Essential Trailer Gear and Accessories
Get the most from your trailer with these game-changing and ingenious accessories.
No more bruised shins
Everybody’s done it—walked right into the ball mount and gotten a really banged-up shin. Soften the blow by adding a ShinShield protective rubber cushion to your ball mount. The cushion curves downward to prevent contact with both the sides of the ball mount and the ball stud.
We use ratcheting tie-down straps to ensure that the stuff in the trailer stays in the trailer. There are tie loops on each side of the trailer, perfect for hooking to. But whenever we hook the first tie-down to one of the loops, it falls off before we can walk around to hook the other side. It makes you feel like you’re stuck in a scene from “The Three Stooges.”
We recently stumbled across a product called Hook-Tight. It keeps straps and bungees in place while you secure them. You can find this product at some home centers, or you can buy them in packs of four online. They’re worth every penny.
The best hitch camera
Even with a spotter guiding you, hooking up a trailer is always a pain. If you’re tired of this process, check out the iBall trailer hitch camera. The monitor plugs into the truck’s power port (AKA cigarette lighter), and the camera is equipped with a magnet, so it can be stuck to the truck or trailer. We stuck it to the top of the tailgate for an overhead view.
An aluminum jack
The wedge-shaped aluminum EZ Jack (available from Cabelas) is perfect for trailers with tandem wheels. Here’s how it works:
First, loosen the lug nuts on the flat tire. Then wedge the EZ Jack under the inflated front tire and pull the entire trailer forward (or place it on the back wheel and drive backward if it’s a flat front tire). Then chock the opposite side. Swap out the tires, toss the lightweight EZjack back in your truck, and you’re good to go.
Trailer lights for emergencies
If you own any type of trailer, it’s more than likely that there’s taillight trouble in your future. Keep a battery-powered bicycle taillight in your trunk. When a taillight fails, strap the bike light to your trailer, where it will alert tailgaters (and hopefully ward off cops). Don’t push your luck and treat this as a permanent solution, though. Fix the problem ASAP.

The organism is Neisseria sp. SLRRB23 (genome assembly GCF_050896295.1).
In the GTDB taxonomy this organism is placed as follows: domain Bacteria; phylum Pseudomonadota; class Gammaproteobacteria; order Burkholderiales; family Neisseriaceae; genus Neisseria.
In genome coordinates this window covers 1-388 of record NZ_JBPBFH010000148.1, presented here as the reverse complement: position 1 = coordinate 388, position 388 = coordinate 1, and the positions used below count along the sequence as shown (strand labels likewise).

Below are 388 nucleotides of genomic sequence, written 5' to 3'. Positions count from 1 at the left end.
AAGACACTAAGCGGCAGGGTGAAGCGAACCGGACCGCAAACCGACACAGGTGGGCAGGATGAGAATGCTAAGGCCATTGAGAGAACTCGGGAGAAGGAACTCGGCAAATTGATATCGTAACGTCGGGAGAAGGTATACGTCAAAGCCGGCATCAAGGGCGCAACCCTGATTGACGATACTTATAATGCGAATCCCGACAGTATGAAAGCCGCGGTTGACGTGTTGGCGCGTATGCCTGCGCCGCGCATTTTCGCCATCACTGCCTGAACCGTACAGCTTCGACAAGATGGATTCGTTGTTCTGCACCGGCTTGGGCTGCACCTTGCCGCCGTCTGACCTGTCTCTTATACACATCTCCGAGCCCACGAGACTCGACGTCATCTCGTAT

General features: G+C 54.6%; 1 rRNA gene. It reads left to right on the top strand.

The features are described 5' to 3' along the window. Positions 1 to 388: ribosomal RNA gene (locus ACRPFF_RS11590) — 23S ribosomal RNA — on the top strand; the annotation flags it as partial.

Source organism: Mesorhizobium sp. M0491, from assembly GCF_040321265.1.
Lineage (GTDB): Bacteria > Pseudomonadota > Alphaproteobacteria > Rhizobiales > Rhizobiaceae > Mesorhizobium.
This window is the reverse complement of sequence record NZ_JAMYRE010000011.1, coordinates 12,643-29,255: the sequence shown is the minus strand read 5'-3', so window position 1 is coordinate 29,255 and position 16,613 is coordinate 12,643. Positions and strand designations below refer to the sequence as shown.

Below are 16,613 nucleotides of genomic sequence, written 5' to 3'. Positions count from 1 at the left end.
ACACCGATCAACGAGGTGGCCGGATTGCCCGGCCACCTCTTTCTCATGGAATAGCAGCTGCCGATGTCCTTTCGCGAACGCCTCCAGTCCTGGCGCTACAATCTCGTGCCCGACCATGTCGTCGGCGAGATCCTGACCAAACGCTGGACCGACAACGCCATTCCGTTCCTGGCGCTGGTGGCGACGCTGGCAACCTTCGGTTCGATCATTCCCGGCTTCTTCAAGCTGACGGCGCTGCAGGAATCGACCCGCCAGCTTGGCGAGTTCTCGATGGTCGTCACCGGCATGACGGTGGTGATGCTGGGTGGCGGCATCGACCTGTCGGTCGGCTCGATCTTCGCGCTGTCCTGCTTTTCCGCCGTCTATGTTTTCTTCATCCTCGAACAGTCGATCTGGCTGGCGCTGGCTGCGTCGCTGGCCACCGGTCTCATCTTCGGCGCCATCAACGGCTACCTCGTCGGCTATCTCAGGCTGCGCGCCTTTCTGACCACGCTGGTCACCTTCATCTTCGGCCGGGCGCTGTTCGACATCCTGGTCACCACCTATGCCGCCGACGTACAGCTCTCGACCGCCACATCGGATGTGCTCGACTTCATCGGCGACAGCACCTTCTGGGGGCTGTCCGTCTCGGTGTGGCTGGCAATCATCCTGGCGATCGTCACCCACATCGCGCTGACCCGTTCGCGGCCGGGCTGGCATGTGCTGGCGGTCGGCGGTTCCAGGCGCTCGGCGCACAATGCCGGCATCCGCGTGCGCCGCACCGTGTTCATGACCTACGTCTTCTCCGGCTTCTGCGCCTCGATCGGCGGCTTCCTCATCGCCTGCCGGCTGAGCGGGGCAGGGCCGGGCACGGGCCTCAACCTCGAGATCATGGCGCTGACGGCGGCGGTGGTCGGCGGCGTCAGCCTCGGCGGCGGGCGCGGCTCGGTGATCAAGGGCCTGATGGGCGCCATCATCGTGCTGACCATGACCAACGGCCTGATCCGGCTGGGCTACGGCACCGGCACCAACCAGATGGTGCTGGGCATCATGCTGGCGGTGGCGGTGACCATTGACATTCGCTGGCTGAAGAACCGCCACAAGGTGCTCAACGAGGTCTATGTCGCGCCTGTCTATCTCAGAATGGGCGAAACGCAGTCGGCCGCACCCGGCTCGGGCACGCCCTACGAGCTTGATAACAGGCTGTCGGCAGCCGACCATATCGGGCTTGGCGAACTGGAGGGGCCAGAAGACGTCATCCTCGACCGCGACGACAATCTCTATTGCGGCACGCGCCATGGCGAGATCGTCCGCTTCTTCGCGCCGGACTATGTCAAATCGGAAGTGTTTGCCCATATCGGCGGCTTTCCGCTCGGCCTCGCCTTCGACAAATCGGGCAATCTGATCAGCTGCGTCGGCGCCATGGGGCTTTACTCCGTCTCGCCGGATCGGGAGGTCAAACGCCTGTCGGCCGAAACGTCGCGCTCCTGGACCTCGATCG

Bonus tip: Be sure you have a spare tire and a wrench for the lug nuts on your trailer wheels—don’t expect your truck’s lug wrench to fit.
Step up to your trailer
The HitchMate Truck Step makes loading and unloading tolls and materials from a truck bed so much easier. Just slide it into any standard 2-inch trailer hitch receiver and insert the lock pin. Release the spring-loaded retainer knob and pull the bar out all the way. The bar extends 23-1/2 inches, so the step is located right where you need it—at the end of your open tailgate. When you’re done, simply flip up the step, pull the retaining pin, and stow the entire unit under your truck bed.
Remove a stuck ball mount
If the ball mount on your trailer hitch is rusted in place, don’t just whack at it with a sledgehammer. Instead, buy a can of CRC Freeze Off penetrating spray, an air chisel, and a hammer bit, then follow this process:
Spray the opening to the hitch receiver with the CRC Freeze Off spray. This style of penetrating fluid chills the metal, causing it to contract and help break the rust seal. Then use the air chisel fitted with the hammer bit to knock everything loose. The air hammer will break up the rust, spread the penetrant and free up the ball mount. Once it’s free, just tap the rusted ball mount out with a hammer. If you plan to reuse the rusty mount, coat it with a rust converter or waterproof marine grease.
Hardened steel trailer locks
Trailer thieves get quite a laugh out of coupler “latch locks.” They can cut them in an instant with even the smallest bolt cutter. Then they’re on their way with your trailer. If you want real protection, use a coupler lock that presents thieves with a real challenge. (Shown here is the Trimax Universal Coupler Lock.) Just insert the ball into the coupler and slide on the U-bracket. Unless the thief has the time to unbolt the entire coupler and install a new one, you’ll be well protected.
Stop trailer thieves
If you have a really expensive trailer, it pays to get an extra layer of protection by using a “boot”-style lock in addition to the coupler lock. There are many styles to choose from, but we liked this particular model (the Trimax TCL75 Wheel Chock Lock) because it doubles as a wheel chock to prevent the trailer from rolling. Just slide it onto the wheel and press in the lock cylinder.